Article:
According to Allan, he did not have a major culture shock after starting to live in Japan – mainly because he expected one. Actually, it was almost the opposite:
‘I think in many ways, it felt like coming home in some ways. Things that felt sort of scratchy and uncomfortable were resolved in interesting ways here.’ And while learning the language was a challenge at first, it opened doors to new perspectives, and he always encourages people to learn it so they can understand the local culture better.
‘You really cannot separate a culture and a language. A language reflects the thought process of a culture in a way that almost nothing else does’.
And while he as always been close to nature, living in Japan has made him feel even closer to it because it’s part of everyday life. ‘People tend to be more aware of the subtle changes of the seasons, the waxing and the waning of the moon and things like that. Here when people meet, they’ll talk about the weather, or ‘Did you see the sunset?’. Subtle things like that are part of life’, he rejoices.
The Necessity of Creating One’s Own Exhibition Space
Living in Japan as a foreign painter is very enriching, but it also comes with some drawbacks: One of the reasons Allan has his own studio and gallery, is because he knew it would be hard for him to exhibit his works the usual way.
‘As a foreigner, most people make the assumption that I’m probably not going to be here for a long time. I don’t blame anybody for making this assumption because that’s typically what happens. So, I knew from very early on that it was going to be important for me to not rely on institutions to do that. It’s been proving quite well considering that after the economy fell in the 90s, most of the galleries that I had a relationship with went bankrupt’.
Another reason Allan does not work much with galleries is that, since he was a painter in the USA, he has always liked to do commissioned work by order, for which he has to meet the needs and expectations of a client. And so, already having established some venue here on my own, I hoped, would get me passed that. ‘That’s just part of my temperament as an artist. It’s not particularly common either. It takes myself out of my comfort zone in a way that I would not have necessarily thought on my own. That kind of challenge is a great thing to be able to take into my sort of mid-career part, where artists tend to be more set in their ways.’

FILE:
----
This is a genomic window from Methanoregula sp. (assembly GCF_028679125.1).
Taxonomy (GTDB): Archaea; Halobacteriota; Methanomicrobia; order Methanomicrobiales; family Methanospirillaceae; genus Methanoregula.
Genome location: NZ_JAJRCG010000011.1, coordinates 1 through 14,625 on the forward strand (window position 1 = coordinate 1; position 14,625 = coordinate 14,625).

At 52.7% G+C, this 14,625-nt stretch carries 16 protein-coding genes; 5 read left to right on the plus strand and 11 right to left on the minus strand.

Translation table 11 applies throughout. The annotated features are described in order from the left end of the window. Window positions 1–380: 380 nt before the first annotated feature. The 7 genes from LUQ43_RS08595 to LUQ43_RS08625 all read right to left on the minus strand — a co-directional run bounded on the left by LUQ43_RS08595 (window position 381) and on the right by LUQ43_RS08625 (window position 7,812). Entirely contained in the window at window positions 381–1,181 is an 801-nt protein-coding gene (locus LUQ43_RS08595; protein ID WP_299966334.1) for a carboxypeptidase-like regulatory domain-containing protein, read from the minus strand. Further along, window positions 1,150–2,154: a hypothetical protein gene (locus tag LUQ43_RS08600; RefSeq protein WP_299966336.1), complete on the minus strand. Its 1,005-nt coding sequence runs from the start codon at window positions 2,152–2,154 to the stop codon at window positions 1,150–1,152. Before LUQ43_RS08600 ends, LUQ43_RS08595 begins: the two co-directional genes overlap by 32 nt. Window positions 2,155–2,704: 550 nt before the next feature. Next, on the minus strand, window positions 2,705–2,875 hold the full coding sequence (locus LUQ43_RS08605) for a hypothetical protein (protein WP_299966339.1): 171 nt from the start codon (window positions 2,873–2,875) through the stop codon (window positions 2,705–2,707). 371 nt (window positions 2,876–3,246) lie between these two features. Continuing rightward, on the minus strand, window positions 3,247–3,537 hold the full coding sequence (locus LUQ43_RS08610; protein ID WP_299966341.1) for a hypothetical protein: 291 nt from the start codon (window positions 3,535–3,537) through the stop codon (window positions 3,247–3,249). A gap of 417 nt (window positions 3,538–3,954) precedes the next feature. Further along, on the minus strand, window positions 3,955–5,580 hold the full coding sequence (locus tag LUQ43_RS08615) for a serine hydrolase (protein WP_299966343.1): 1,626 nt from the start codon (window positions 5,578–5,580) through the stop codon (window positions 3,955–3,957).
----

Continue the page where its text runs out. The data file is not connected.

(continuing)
Allan’s Studio: a Legitimizing Space for a Dying Art
Allan’s studio in Yanaka is actually his sixth studio and he has been there for twenty years. He really loved the previous one, but was forced to go out when the foundations were put in danger by the tearing down of the neighboring building: ‘I was noticing things like putting a brush down and having it roll, and the water kind of flowing the same direction!’
Having to move out gave him the opportunity to change the concept of the gallery, and the new idea came to him when he walked in front of his current studio, which was a garage at the time: ‘I would walk by and watch them pulling the engine block out of the car, and all these things. I was thinking ‘What I really want to do this time is have a studio where people could watch as they pass by, see the development of the painting, that goes from beginning to the end’. By doing this, he was also hoping to make Japanese people more familiar with Nihonga, as the techniques are not taught in school. ‘They’ll look at the finished product and talk about that, but they don’t know about the materials and techniques and I found that it was really important to make that appeal to Japanese people as well because it is dying out. It really is’, he regrets. He loved that, place, the huge sky in front of it, and the huge tree on the corner, so he kept the place as an ideal in his mind, and searched for a year, visiting three places a day, but could not find a studio meeting his expectations until a miracle happened: ‘As I passed this place on December 24th, the shutters were down, unusually, and a piece of paper had been taped saying ‘to let’ and I called the number there and the landlord said he had pasted that no more than 20 minutes ago!’